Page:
In this episode, a certain politician wants to meet secretly with Adam and pass him information that MI-6 decidedly does not want Five to possess. Adam sets out for the meeting hours early, traveling all over London and shedding various layers of clothing as he goes to lose potential tails from Six. The teams–Five under Harry, Six under Mace–watch this cat and mouse game play out on CCTV monitors, directing their pawns in the field on how to proceed. The sequence is nearly ten minutes long, and very exciting. It showcases textbook spy tradecraft (how to lose a tail, how to tail in huge teams, alternating followers at every opportunity, using cars and pedestrians, etc.) in an elaborate, suspenseful setpiece worthy of a Brian DePalma movie. I mentioned in my Season One review how adept the directors of MI-5 are at setpieces, and this sequence is another great example. There are no guns, no squealing tires, just pedestrians following each other and chess masters scrutinizing it all on TV, yet it will have you glued to your set. Great stuff.
In another episode, MI-5 takes on the controversial issue of Israeli/Palestinian relations from a seldom seen perspective. The team must do whatever it takes to prevent a dangerous, fanatical group of pro-Israeli extremists from railroading peace talks through assassination. To make matters worse, one suspected agent in the plot is Harry’s estranged daughter. This subplot leads to some very nice personal moments for Harry, a character whose private life is seldom explored. It also leads to comedy when Harry’s daughter falls hard for Danny, who’s been assigned to keep tabs on her. Needless to say, this puts Danny in a very precarious position professionally!
In my initial series overview, I mentioned that things we take for granted in James Bond movies or on 24 are given more weight on MI-5. Sure enough, Season Three devotes two entire episodes to the moral dilemmas concerning Bond and Bauer’s respective favorite pastimes: killing and torture. Fine entertainments that they are, the Bond movies (Casino Royale excepted) seldom take time to consider the human implications faced by an officer required to kill. And by Season Six, Jack Bauer has tortured so many people in so many dire situations that the act has lost all shock value, and viewers take it for granted. In these episodes, Danny finds himself suddenly ordered to assassinate in cold blood a scientist who’s selling germ warfare to the North Koreans. Trouble is, the scientist seems like a kind of decent guy, and Danny’s never killed before. Can he do it? If so, will it change him? We get another grand cinematic setpiece leading up to the killing, this time homaging Francis Ford Coppola as the prelude to violence is intercut with Ruth’s night out at an elegant chorale concert.
Adam, in the other episode, is charged with getting crucial information out of a military-trained suspect in a very limited amount of time in order to stop a guided missile attack on London. How far will he go? And how will memories of his own brutal torture years ago inform his interrogation? Will he be too lenient, or will he go too far, exorcizing his own pent-up demons on his unwitting subject? MI-5 raises the questions, but leaves it to the viewer to formulate his or her own conclusions. It’s a smart show for our times, constantly revisiting the theme of security versus liberty.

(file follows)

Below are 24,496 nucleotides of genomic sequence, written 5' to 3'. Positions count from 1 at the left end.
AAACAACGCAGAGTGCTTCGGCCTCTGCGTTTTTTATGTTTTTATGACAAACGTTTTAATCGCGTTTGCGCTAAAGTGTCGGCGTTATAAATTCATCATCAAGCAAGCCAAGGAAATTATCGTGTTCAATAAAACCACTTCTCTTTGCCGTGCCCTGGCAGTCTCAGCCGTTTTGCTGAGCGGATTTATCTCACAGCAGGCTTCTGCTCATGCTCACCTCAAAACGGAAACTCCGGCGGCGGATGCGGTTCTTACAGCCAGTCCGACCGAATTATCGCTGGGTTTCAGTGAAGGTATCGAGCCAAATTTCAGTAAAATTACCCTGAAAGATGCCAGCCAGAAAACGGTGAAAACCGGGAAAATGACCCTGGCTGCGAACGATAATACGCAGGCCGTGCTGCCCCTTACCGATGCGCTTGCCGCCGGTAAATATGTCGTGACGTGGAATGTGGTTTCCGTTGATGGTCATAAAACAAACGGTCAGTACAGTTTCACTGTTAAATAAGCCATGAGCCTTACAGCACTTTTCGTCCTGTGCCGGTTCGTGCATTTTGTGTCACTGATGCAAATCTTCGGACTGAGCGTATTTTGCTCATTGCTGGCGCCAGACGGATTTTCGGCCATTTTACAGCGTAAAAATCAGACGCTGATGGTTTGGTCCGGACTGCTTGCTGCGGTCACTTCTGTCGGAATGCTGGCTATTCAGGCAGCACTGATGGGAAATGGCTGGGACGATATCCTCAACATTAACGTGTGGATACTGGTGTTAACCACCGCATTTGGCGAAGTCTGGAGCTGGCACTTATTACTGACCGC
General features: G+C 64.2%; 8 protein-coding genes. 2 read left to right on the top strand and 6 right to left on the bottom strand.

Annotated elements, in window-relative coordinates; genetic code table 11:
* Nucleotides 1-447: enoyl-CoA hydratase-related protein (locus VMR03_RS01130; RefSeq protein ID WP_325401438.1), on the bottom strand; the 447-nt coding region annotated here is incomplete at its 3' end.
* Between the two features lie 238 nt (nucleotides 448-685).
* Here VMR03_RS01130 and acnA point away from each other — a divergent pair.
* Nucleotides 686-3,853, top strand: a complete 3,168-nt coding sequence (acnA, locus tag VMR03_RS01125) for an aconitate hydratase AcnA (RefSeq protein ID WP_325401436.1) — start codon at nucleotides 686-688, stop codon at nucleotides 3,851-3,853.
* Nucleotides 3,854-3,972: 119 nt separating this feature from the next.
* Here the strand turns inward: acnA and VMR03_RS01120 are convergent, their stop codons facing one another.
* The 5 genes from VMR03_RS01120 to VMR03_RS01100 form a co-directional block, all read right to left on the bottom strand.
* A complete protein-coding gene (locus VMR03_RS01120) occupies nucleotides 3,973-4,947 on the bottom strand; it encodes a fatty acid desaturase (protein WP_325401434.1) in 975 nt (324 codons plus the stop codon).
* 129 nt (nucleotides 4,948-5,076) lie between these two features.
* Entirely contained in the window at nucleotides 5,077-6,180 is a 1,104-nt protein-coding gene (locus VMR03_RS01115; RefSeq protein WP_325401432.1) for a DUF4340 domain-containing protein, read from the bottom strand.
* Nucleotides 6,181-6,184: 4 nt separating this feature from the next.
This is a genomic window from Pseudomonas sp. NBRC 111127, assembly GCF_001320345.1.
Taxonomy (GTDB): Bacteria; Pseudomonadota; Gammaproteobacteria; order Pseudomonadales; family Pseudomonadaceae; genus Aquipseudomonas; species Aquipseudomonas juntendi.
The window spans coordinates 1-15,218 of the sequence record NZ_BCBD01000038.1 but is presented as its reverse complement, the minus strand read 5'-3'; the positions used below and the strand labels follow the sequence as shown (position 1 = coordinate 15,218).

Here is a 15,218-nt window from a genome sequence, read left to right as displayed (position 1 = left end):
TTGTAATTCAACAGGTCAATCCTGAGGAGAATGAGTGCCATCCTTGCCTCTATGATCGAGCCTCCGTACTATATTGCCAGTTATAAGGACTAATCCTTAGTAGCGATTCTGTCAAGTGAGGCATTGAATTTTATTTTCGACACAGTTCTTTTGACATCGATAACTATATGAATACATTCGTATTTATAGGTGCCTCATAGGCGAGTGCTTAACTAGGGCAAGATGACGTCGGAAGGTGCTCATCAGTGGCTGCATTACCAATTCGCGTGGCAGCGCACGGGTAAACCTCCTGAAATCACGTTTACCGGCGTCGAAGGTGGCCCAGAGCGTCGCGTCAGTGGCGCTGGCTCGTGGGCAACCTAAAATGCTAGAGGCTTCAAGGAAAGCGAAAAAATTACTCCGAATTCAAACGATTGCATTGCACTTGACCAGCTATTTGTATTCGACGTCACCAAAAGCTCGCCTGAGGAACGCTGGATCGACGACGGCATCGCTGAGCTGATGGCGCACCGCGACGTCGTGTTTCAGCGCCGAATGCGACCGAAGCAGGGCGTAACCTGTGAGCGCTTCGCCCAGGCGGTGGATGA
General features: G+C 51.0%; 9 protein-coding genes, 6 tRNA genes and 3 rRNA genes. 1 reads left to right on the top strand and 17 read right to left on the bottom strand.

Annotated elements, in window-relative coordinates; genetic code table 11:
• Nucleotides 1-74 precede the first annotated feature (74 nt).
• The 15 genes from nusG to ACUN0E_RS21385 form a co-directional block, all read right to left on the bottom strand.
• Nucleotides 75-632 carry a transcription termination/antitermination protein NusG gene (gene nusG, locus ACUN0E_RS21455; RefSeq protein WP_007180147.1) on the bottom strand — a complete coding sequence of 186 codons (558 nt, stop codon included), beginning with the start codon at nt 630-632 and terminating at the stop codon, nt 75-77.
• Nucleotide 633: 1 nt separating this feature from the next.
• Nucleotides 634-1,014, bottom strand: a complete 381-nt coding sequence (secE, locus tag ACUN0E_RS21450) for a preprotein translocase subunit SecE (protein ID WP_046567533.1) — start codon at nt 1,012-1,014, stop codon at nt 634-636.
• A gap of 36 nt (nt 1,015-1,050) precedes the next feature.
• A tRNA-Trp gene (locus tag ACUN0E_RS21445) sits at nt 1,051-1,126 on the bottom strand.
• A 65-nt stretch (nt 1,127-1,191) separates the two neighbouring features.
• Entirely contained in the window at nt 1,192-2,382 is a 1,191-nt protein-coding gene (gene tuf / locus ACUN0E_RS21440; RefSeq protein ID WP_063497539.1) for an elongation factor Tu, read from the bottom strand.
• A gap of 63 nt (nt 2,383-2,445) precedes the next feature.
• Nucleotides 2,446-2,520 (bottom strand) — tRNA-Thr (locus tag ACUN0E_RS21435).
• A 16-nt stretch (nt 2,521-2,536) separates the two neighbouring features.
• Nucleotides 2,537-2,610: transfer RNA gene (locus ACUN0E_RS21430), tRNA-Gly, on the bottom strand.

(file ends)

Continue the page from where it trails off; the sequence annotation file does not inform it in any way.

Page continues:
There’s a fun, clever, straight-forward Die Hard-type of story when a hacker holds Britain for ransom, turning over-the-counter medications deadly and playing hell with traffic signals. Ruth gets to take center stage in that episode, and it’s a damn good one. Another episode sees Zoe–identified publicly as "Officer X"–on trial for manslaughter. The storytelling is a bit disorienting, because it breaks with the standard MI-5 formula so dramatically, jumping around in time. The timeframe of events is never totally clear, but the mission she flashes back to would have had to have happened months prior to the court case, I would think, unless British justice is infinitely swifter than American. The story comes together in the end but not entirely satisfactorily. Gollum himself, Andy Serkis, gets to have fun as a recently-knighted rock star who seems to be a cross between Kurt Cobain and Noel Gallagher. MI-5 are out of their element when tasked to recover the kidnapped baby of the rock star, Riff, and his wife, B. ("Riff and B" are Beck and Posh type celebrity couple, beloved by tabloids and their readers.) The premise and setting make for a nice change of pace from the usual sorts of threats on the show, but it’s hardly a light and upbeat affair.
The season concludes with another powerful mini-movie. Iraqi insurgents attack on British soil, kidnapping two MI-5 regulars and threatening to kill them unless Adam helps them stage an assassination. The premise may be similar to the first season of 24, but the execution is not. This isn’t an action-packed episode, but it’s a very, very intense one, and a good conclusion to the season that’s sure to shake even the most implacable loyal viewer.
I think I’ve touched on nearly every episode in the season, something I rarely do. But they all had something interesting enough to make them worth mentioning. The whole season explored tough themes with hard-hitting storytelling. After a rocky start, MI-5 Volume 3 avoids the missteps that made Two a little uneven, and delivers a very solid batch of episodes.
I’ll continue tomorrow, with a look at the season’s ample special features....